Dew and amici argue that his counsel had an actual conflict of interest due to the lawyer’s racial and religious biases against him. Courts have used varying and confusing definitions for actual conflicts in criminal cases. For example, the U.S. Supreme Court stated in Young v. United States ex rel. Vuitton et Fils S. A., 481 U.S. 787 (1987), that “[a]n arrangement represents an actual conflict of interest if its potential for misconduct is deemed intolerable.” This definition of an actual conflict is based on a high risk of misconduct. Other courts, such as the Oregon Supreme Court in In re Porter, 584 P.2d 744, 747 (Or. 1978), have defined actual conflict as one in which “the lawyer’s independent professional judgment . . . will be adversely affected.” Instead of risk, this latter definition is based on the conflict’s adverse impact on the representation.
The two leading sources of authority for legal ethics also define conflicts of interest generally in terms of risk. Rule 1.7 of the American Bar Association Model Rules of Professional Conduct defines a conflict of interest as “a significant risk that the representation of one or more clients will be materially limited by the lawyer’s responsibilities to another client, a former client or a third person or by a personal interest of the lawyer.” Similarly, the Restatement of the Law (Third) Governing Lawyers § 121 defines a conflict of interest as “a substantial risk that the lawyer’s representation of the client would be materially and adversely affected by the lawyer’s own interest or by the lawyer’s duties to another current client, a former client, or a third person.” Neither the Model Rules nor the Restatement use the phrase “actual conflict.” But each recognizes that there are some conflicts of interest based on the personal interests of the lawyer that are flatly prohibited due to high risk.
High Risk and Monitoring Difficulty
The conflicts of interest that are strictly prohibited, such as obtaining literary rights to a client’s case while representing a client, sex with a client, and other strictly prohibited personal conflicts of interest, share two things in common: (1) a high risk of a negative impact on legal representation and (2) extreme difficulty in monitoring such impact. In our view, having a defense lawyer who is racially and religiously biased against a client poses a high risk of negative impact on representation that is extremely difficult to monitor.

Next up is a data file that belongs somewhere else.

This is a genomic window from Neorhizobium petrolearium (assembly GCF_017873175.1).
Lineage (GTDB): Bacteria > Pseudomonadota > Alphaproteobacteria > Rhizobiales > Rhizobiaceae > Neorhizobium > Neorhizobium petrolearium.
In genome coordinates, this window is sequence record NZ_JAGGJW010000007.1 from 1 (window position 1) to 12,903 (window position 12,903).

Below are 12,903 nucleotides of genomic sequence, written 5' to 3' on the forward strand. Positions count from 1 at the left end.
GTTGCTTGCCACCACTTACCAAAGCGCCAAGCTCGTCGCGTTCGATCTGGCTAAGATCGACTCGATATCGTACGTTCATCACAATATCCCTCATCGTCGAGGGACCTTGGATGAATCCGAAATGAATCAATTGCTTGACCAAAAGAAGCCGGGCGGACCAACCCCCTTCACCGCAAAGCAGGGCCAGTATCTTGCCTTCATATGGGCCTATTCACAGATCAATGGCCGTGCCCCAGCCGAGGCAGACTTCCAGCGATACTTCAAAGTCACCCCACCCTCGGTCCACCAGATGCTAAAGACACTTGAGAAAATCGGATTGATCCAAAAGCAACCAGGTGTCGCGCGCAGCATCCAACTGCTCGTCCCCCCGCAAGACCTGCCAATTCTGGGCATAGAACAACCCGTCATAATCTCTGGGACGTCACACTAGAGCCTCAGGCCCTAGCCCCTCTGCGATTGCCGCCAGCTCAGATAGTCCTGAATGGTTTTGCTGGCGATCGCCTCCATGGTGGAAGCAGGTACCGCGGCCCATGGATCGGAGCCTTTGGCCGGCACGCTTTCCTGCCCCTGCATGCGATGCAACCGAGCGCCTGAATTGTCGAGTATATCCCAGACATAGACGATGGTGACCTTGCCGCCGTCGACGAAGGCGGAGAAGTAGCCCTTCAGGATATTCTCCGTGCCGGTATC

Doyle’s bias, vehemently expressed in his social media posts, clearly presented a high risk that it would negatively impact his representation of Dew. Doyle’s conduct of belittling Dew for his religious kufi prayer cap and prayer beads and refusing to meet with Dew show that those biases influenced Doyle’s attitude and conduct. But it is difficult, if not impossible, to determine after the fact whether those biases negatively impacted the advice Doyle provided or his efforts to assist Dew.
Note: After this article originally appeared in Criminal Justice, the Massachusetts Supreme Judicial Court ruled that Dew was entitled to a new trial because his attorney’s racist and anti-Muslin animus created an actual conflict of interest that did not require Dew to demonstrate how the conflict adversely affected his representation (Commonwealth v. Dew, 210 N.E.3d 904, 913 (Mass. 2023)).
ABA CRIMINAL JUSTICE SECTION
This article is an abridged and edited version of one that originally appeared on page 58 of Criminal Justice, Summer 2023 (38:2).
For more information or to obtain a copy of the periodical in which the full article appears, please call the ABA Service Center at 800/285-2221.